From training the doctors of the future to develop new medical techniques, virtual reality has unlimited potential for healthcare industry. By 2020, the global market for VR could be upwards of $3.8 billion. Tapping into this opportunity is a hospital in Tokyo that has started livestreaming surgeries for students under the national lockdown.
At Tokyo Women’s Medical University, which is known for its medical robots, experienced surgeons are now performing operations under a giant 8K virtual reality camera. This would help medical students who cannot attend classes due to lockdown orders put on a virtual reality headset and tune in from the security of their home.
“Especially in the current situation, we believe that VR live streaming is very useful because you can share an immersive experience while avoiding human contact,” Naotaka Fujii, CEO of the VR company Hacosco that set up the system, wrote in a blog by the virtual reality camera manufacturer Insta360.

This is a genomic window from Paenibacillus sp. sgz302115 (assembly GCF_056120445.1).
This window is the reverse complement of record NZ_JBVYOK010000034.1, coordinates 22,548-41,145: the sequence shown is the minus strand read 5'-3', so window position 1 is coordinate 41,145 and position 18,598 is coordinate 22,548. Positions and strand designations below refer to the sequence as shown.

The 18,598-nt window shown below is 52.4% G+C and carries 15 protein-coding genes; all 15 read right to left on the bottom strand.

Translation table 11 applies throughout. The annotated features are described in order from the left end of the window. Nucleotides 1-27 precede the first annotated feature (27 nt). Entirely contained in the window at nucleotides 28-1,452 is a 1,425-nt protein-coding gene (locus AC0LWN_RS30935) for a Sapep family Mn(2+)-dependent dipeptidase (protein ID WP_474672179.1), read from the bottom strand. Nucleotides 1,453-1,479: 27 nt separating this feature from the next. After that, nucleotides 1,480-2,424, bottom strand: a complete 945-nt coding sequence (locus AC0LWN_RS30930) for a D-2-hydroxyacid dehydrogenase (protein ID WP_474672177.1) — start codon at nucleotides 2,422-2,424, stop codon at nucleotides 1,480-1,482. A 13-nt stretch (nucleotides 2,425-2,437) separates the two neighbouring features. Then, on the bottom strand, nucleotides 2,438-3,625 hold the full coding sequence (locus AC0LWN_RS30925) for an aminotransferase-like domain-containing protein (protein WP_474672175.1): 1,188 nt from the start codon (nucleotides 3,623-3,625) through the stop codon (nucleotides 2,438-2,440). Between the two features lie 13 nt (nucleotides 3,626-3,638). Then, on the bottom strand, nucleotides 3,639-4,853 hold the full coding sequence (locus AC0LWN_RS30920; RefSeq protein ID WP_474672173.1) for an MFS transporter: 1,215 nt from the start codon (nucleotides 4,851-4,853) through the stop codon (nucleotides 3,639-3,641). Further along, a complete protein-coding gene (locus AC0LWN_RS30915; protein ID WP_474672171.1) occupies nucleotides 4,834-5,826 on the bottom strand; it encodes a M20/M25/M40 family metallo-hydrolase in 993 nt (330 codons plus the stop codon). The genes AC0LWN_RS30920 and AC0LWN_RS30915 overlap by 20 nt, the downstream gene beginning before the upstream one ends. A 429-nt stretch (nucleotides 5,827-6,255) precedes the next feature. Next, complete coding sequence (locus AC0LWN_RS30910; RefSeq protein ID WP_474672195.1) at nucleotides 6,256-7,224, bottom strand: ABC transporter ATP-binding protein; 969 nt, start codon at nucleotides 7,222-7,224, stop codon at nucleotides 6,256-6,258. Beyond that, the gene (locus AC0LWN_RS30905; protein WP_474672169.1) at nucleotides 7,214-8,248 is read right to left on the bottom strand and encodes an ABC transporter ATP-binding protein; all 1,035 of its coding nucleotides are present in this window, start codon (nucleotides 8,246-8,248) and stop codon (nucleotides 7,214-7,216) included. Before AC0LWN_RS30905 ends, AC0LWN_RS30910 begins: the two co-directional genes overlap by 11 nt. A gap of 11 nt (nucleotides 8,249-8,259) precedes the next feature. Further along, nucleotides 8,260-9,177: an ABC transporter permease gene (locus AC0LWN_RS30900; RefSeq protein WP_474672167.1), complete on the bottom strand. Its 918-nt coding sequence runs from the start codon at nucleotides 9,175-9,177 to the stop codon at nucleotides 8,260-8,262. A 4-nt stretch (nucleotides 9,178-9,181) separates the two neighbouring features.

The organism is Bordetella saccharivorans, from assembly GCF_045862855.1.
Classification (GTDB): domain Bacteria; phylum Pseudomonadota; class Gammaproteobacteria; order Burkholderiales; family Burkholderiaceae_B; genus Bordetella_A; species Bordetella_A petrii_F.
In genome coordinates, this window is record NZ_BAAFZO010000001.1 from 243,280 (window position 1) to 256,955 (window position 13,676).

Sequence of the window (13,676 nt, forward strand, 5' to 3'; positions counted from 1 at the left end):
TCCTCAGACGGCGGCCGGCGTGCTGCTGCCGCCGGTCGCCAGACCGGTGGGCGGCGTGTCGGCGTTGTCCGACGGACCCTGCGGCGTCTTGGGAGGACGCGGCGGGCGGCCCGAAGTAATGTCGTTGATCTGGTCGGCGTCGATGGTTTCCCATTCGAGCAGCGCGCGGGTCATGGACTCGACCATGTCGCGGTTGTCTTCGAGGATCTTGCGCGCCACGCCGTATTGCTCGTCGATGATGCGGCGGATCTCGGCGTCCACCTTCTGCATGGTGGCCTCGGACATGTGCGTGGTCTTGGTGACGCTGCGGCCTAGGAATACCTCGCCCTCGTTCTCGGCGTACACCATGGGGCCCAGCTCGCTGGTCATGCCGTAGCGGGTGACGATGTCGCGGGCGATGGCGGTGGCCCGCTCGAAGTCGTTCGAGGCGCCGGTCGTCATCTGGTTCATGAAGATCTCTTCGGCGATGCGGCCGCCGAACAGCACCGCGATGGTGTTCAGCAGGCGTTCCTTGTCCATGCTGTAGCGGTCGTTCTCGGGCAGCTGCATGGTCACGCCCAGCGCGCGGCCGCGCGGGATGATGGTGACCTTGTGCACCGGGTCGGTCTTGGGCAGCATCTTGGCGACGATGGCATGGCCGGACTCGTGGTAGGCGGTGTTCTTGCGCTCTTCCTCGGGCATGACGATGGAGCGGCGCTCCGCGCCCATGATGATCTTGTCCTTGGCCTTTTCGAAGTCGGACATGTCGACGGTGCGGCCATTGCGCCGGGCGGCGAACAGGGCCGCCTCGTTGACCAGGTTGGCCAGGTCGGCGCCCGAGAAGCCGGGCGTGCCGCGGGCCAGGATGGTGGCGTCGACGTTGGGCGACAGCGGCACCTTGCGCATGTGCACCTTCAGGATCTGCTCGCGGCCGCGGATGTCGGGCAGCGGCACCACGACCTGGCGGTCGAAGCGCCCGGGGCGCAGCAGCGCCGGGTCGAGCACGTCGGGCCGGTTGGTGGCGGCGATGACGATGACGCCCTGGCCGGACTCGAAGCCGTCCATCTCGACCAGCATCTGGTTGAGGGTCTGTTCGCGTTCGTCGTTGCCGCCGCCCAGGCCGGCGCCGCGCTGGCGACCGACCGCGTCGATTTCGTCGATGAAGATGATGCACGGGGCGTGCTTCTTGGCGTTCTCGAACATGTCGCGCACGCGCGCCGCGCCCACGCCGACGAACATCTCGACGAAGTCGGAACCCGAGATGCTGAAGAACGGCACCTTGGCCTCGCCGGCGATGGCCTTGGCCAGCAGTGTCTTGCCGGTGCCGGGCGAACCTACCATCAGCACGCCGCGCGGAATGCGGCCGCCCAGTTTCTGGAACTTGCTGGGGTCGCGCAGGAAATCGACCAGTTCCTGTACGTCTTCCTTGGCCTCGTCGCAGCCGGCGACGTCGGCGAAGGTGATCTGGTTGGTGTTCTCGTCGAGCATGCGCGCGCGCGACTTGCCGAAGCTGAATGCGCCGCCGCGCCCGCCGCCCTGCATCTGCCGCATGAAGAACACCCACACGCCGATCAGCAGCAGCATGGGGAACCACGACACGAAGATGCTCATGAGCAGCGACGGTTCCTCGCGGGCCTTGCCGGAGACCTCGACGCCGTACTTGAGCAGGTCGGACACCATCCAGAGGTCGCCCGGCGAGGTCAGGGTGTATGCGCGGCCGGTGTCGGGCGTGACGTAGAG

Livestreaming Surgeries in Virtual Reality
One drawback of the use of VR camera during surgeries is that students won’t get a hands-on perspective as they would if they were in the same surgical theatre with the rest of the surgeons. Another is that surgeons would also need to switch between various reference points for the visuals to be clear enough.
This doesn’t mean the virtual reality camera doesn’t provide a better view while livestreaming surgeries. It looks as if students were peering over the shoulders of a surgeon or watching from the glass window outside the surgical theatre.
“VR technology is definitely progressing in the medical field,” Fujii added. “It’s becoming increasingly common in research and education applications, such as this project, and in postoperative rehabilitation.”
The use of a virtual reality camera for livestreaming surgeries could potentially change how we educate medical students in the future. This application is still in infancy. In the coming years, we could see more and more improvement in VR applications in the medical professional. Simply put, the potential of VR in healthcare is unlimited.